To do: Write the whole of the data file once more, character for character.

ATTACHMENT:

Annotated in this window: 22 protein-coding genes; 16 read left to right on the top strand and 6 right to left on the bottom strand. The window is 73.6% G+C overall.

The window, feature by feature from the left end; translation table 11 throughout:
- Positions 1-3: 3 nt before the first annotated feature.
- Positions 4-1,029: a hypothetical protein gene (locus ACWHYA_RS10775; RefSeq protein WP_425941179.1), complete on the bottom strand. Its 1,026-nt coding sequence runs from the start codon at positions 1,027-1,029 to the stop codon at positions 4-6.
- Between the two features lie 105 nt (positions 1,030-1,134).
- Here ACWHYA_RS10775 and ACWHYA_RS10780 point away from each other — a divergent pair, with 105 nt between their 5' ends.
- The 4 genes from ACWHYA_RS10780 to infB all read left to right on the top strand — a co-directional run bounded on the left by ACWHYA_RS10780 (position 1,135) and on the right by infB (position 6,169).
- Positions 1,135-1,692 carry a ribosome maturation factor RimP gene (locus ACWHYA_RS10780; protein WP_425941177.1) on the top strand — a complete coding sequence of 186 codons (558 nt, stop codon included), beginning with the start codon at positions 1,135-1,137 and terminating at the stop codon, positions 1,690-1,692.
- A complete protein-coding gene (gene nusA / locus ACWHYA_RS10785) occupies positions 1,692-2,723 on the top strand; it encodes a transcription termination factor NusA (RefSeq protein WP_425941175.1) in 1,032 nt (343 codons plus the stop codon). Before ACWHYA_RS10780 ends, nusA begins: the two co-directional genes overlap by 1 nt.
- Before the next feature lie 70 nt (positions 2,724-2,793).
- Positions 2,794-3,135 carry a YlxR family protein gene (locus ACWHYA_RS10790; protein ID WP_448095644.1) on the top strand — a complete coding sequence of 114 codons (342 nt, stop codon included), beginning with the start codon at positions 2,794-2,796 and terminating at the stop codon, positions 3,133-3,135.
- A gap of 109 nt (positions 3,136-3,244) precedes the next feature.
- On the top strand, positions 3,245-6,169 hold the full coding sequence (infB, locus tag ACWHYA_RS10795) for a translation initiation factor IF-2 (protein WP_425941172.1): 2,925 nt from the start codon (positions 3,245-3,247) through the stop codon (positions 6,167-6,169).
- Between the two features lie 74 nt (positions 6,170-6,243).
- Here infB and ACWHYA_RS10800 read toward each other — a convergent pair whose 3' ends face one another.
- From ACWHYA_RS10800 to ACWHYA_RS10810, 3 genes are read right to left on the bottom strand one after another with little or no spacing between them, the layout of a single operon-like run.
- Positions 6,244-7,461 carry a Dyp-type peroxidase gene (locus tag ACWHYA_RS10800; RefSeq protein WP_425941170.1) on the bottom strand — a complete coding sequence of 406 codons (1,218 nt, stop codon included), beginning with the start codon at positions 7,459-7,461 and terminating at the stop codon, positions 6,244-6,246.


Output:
Annotated in this window: 22 protein-coding genes; 16 read left to right on the top strand and 6 right to left on the bottom strand. The window is 73.6% G+C overall.

The window, feature by feature from the left end; translation table 11 throughout:
- Positions 1-3: 3 nt before the first annotated feature.
- Positions 4-1,029: a hypothetical protein gene (locus ACWHYA_RS10775; RefSeq protein WP_425941179.1), complete on the bottom strand. Its 1,026-nt coding sequence runs from the start codon at positions 1,027-1,029 to the stop codon at positions 4-6.
- Between the two features lie 105 nt (positions 1,030-1,134).
- Here ACWHYA_RS10775 and ACWHYA_RS10780 point away from each other — a divergent pair, with 105 nt between their 5' ends.
- The 4 genes from ACWHYA_RS10780 to infB all read left to right on the top strand — a co-directional run bounded on the left by ACWHYA_RS10780 (position 1,135) and on the right by infB (position 6,169).
- Positions 1,135-1,692 carry a ribosome maturation factor RimP gene (locus ACWHYA_RS10780; protein WP_425941177.1) on the top strand — a complete coding sequence of 186 codons (558 nt, stop codon included), beginning with the start codon at positions 1,135-1,137 and terminating at the stop codon, positions 1,690-1,692.
- A complete protein-coding gene (gene nusA / locus ACWHYA_RS10785) occupies positions 1,692-2,723 on the top strand; it encodes a transcription termination factor NusA (RefSeq protein WP_425941175.1) in 1,032 nt (343 codons plus the stop codon). Before ACWHYA_RS10780 ends, nusA begins: the two co-directional genes overlap by 1 nt.
- Before the next feature lie 70 nt (positions 2,724-2,793).
- Positions 2,794-3,135 carry a YlxR family protein gene (locus ACWHYA_RS10790; protein ID WP_448095644.1) on the top strand — a complete coding sequence of 114 codons (342 nt, stop codon included), beginning with the start codon at positions 2,794-2,796 and terminating at the stop codon, positions 3,133-3,135.
- A gap of 109 nt (positions 3,136-3,244) precedes the next feature.
- On the top strand, positions 3,245-6,169 hold the full coding sequence (infB, locus tag ACWHYA_RS10795) for a translation initiation factor IF-2 (protein WP_425941172.1): 2,925 nt from the start codon (positions 3,245-3,247) through the stop codon (positions 6,167-6,169).
- Between the two features lie 74 nt (positions 6,170-6,243).
- Here infB and ACWHYA_RS10800 read toward each other — a convergent pair whose 3' ends face one another.
- From ACWHYA_RS10800 to ACWHYA_RS10810, 3 genes are read right to left on the bottom strand one after another with little or no spacing between them, the layout of a single operon-like run.
- Positions 6,244-7,461 carry a Dyp-type peroxidase gene (locus tag ACWHYA_RS10800; RefSeq protein WP_425941170.1) on the bottom strand — a complete coding sequence of 406 codons (1,218 nt, stop codon included), beginning with the start codon at positions 7,459-7,461 and terminating at the stop codon, positions 6,244-6,246.